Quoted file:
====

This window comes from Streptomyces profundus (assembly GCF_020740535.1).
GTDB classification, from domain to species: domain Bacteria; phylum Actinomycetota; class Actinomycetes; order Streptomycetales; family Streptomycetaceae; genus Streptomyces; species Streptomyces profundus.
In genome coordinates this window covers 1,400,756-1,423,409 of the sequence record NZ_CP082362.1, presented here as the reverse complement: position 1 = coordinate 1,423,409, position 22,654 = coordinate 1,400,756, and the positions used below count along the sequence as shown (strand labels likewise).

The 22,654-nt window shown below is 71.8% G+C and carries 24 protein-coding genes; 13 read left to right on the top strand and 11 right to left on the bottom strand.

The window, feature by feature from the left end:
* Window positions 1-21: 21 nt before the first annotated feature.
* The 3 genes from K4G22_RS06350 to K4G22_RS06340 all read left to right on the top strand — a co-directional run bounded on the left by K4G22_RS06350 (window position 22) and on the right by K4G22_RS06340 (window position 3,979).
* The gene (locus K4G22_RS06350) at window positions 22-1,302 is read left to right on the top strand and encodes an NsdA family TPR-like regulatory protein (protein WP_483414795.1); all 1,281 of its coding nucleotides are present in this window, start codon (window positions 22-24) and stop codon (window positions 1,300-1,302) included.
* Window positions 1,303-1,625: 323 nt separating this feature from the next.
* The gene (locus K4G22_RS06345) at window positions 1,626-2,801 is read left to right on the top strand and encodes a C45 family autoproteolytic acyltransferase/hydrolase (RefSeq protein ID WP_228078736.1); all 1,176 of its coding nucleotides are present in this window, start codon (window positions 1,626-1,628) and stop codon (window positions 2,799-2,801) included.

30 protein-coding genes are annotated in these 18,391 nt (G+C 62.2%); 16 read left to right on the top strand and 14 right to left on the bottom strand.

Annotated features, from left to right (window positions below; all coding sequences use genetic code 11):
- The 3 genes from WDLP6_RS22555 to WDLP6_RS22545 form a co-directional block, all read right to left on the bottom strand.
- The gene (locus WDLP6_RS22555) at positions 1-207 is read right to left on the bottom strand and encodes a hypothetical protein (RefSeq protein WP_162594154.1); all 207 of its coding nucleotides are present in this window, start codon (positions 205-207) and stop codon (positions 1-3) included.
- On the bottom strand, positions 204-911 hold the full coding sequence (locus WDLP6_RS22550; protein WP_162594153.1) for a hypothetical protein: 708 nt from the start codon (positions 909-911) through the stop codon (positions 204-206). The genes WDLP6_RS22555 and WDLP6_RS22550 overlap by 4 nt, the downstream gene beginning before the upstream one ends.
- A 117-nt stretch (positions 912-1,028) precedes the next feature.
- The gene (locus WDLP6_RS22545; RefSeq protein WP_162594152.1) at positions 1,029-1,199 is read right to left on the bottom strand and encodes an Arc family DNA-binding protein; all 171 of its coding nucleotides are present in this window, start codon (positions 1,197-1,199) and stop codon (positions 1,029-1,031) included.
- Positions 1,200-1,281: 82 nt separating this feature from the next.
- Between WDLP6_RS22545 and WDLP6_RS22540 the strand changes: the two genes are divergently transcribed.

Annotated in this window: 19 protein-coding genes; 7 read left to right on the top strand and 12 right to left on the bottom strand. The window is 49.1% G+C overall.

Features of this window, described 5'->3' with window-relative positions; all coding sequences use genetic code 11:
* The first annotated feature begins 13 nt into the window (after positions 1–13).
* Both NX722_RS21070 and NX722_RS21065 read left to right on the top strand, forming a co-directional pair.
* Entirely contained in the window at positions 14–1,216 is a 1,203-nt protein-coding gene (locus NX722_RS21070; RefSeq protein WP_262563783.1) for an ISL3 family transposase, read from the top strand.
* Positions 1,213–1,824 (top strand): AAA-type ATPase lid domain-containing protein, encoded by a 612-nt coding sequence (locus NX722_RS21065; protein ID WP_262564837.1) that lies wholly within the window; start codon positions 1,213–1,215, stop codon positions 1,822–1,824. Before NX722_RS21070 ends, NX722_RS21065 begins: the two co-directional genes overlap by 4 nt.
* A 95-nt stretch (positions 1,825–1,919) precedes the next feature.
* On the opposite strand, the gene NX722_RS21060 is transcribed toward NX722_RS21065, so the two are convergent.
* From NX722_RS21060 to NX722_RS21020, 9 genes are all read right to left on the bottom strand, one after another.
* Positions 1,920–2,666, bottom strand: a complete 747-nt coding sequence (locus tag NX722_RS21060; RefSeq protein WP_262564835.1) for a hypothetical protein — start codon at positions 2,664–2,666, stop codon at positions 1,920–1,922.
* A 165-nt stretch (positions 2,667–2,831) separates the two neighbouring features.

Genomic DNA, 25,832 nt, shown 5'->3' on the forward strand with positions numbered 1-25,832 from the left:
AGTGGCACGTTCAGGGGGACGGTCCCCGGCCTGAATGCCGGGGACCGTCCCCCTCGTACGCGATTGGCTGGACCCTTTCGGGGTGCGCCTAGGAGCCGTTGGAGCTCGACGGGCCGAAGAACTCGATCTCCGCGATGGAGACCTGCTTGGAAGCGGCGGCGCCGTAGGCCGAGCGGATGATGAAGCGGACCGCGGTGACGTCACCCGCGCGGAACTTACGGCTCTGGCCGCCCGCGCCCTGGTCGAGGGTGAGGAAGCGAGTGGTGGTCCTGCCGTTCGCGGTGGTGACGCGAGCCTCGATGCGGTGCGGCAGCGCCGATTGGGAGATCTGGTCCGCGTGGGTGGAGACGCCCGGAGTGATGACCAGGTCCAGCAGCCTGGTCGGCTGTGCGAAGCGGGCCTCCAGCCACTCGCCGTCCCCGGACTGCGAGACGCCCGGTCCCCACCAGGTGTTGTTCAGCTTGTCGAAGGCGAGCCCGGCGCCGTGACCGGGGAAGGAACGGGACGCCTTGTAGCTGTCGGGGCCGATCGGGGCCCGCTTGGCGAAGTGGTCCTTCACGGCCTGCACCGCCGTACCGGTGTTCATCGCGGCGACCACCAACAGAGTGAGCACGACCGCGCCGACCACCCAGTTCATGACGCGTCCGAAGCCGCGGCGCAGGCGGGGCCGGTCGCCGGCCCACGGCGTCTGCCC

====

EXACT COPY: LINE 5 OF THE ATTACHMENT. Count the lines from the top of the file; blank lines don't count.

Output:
The window, feature by feature from the left end: